How a chef cooks the deer he hunts, from pot roast sliders to venison koobideh [Q&A, recipes] | Food

With experience in fine dining kitchens as well as kitchens like the family-owned Greenfield Restaurant in Lancaster, the executive chef of events at TFB Catering in Lititz has made cooking his life.

However, Rafe Hottenstein also loves the outdoors. In the corner of his work kitchen in Lititz, you can usually find his camo Crocs and a First Lite camo “Bear Grease” ball cap. As a new father, he prioritizes time with his young family. But he still carves out time to pursue pheasants, wild turkey and, of course, deer.

So, what does a trained chef like Hottenstein, who makes inspired dishes for work, make when he’s not working? Turns out he cooks dishes just as elevated at home, too. If you’ve got the desire to step up your venison game for the dinner table, here is how Hottenstein prepares deer from his hunts, including a few of his favorite recipes — and what keeps him going back for seconds.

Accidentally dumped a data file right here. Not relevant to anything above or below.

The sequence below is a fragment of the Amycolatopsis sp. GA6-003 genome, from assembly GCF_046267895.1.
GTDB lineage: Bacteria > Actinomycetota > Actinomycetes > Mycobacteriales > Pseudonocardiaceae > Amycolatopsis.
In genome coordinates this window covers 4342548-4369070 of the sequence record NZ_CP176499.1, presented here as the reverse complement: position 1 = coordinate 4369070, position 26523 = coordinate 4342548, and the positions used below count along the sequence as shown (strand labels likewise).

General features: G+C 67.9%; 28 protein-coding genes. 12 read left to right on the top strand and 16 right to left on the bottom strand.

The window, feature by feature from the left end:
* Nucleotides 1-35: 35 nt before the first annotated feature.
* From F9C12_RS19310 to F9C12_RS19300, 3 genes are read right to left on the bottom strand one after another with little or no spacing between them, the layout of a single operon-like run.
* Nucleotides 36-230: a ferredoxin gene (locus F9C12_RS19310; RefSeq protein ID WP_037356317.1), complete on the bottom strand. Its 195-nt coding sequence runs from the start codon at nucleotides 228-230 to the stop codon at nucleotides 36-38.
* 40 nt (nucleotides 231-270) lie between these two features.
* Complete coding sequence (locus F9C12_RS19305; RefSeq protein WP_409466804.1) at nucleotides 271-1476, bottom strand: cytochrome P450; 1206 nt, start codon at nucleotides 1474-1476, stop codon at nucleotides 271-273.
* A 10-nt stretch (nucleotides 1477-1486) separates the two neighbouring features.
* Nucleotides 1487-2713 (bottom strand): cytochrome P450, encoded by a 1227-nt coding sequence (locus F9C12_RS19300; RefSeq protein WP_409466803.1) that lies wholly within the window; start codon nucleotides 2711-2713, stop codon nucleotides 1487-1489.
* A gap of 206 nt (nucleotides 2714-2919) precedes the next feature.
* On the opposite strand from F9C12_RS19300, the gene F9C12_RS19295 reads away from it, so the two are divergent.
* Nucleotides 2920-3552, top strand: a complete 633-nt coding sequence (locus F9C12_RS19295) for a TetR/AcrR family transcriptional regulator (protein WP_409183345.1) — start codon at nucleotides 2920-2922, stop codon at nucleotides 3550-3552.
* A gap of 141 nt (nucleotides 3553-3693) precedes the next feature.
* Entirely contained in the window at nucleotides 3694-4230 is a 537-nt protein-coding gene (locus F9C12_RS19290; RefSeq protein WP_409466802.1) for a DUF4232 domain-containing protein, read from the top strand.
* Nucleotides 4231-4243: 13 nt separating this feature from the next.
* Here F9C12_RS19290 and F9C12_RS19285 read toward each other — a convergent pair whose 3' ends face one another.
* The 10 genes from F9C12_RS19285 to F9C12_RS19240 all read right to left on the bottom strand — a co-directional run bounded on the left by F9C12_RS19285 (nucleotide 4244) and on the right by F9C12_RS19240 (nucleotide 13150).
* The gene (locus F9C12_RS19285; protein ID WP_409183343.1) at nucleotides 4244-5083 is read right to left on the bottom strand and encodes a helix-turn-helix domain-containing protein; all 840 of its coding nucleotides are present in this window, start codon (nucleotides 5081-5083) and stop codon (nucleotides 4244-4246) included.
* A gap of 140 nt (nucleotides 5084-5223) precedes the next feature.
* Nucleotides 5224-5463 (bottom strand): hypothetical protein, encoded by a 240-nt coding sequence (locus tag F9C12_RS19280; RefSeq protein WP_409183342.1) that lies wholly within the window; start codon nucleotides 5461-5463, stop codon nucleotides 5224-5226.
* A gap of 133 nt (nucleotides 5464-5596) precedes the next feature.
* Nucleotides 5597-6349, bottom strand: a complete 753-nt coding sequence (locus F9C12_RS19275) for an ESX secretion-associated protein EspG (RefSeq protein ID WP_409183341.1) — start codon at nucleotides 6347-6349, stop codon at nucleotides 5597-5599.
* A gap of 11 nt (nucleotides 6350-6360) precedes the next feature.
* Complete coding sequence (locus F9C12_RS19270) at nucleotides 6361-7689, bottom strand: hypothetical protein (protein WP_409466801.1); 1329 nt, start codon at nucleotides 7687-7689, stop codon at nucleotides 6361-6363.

Want to learn more about preparing veison? See our guide to different types of cuts here.

What do you like about wild venison as an ingredient?

It’s obviously fun to hunt, be outdoors and enjoy nature, but I especially like killing and processing my own deer. I like to provide for my family and have readily available meat throughout the year. When you cook venison or game meat that you killed yourself, you have a story to tell every time you eat meat that makes a meal 100 times tastier.

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